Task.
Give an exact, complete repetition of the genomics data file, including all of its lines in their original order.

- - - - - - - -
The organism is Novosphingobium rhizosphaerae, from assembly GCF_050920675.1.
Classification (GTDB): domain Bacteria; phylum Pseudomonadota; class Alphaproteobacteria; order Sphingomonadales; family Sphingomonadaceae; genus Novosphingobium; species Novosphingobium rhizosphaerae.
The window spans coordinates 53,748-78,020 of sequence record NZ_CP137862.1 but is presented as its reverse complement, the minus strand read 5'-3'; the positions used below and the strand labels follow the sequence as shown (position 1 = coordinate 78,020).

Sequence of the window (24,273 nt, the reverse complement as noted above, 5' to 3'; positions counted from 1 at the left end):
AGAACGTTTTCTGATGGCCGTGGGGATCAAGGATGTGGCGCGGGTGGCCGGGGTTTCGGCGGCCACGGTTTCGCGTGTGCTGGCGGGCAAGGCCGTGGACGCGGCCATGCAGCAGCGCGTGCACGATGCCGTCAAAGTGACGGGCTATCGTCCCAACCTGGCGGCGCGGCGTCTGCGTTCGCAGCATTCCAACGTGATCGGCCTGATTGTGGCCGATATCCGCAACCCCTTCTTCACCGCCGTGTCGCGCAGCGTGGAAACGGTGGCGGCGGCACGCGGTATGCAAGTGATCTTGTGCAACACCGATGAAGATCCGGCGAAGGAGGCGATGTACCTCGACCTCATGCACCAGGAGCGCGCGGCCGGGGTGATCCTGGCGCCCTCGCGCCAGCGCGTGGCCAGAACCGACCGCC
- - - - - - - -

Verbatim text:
The organism is Novosphingobium rhizosphaerae, from assembly GCF_050920675.1.
Classification (GTDB): domain Bacteria; phylum Pseudomonadota; class Alphaproteobacteria; order Sphingomonadales; family Sphingomonadaceae; genus Novosphingobium; species Novosphingobium rhizosphaerae.
The window spans coordinates 53,748-78,020 of sequence record NZ_CP137862.1 but is presented as its reverse complement, the minus strand read 5'-3'; the positions used below and the strand labels follow the sequence as shown (position 1 = coordinate 78,020).

Sequence of the window (24,273 nt, the reverse complement as noted above, 5' to 3'; positions counted from 1 at the left end):
AGAACGTTTTCTGATGGCCGTGGGGATCAAGGATGTGGCGCGGGTGGCCGGGGTTTCGGCGGCCACGGTTTCGCGTGTGCTGGCGGGCAAGGCCGTGGACGCGGCCATGCAGCAGCGCGTGCACGATGCCGTCAAAGTGACGGGCTATCGTCCCAACCTGGCGGCGCGGCGTCTGCGTTCGCAGCATTCCAACGTGATCGGCCTGATTGTGGCCGATATCCGCAACCCCTTCTTCACCGCCGTGTCGCGCAGCGTGGAAACGGTGGCGGCGGCACGCGGTATGCAAGTGATCTTGTGCAACACCGATGAAGATCCGGCGAAGGAGGCGATGTACCTCGACCTCATGCACCAGGAGCGCGCGGCCGGGGTGATCCTGGCGCCCTCGCGCCAGCGCGTGGCCAGAACCGACCGCC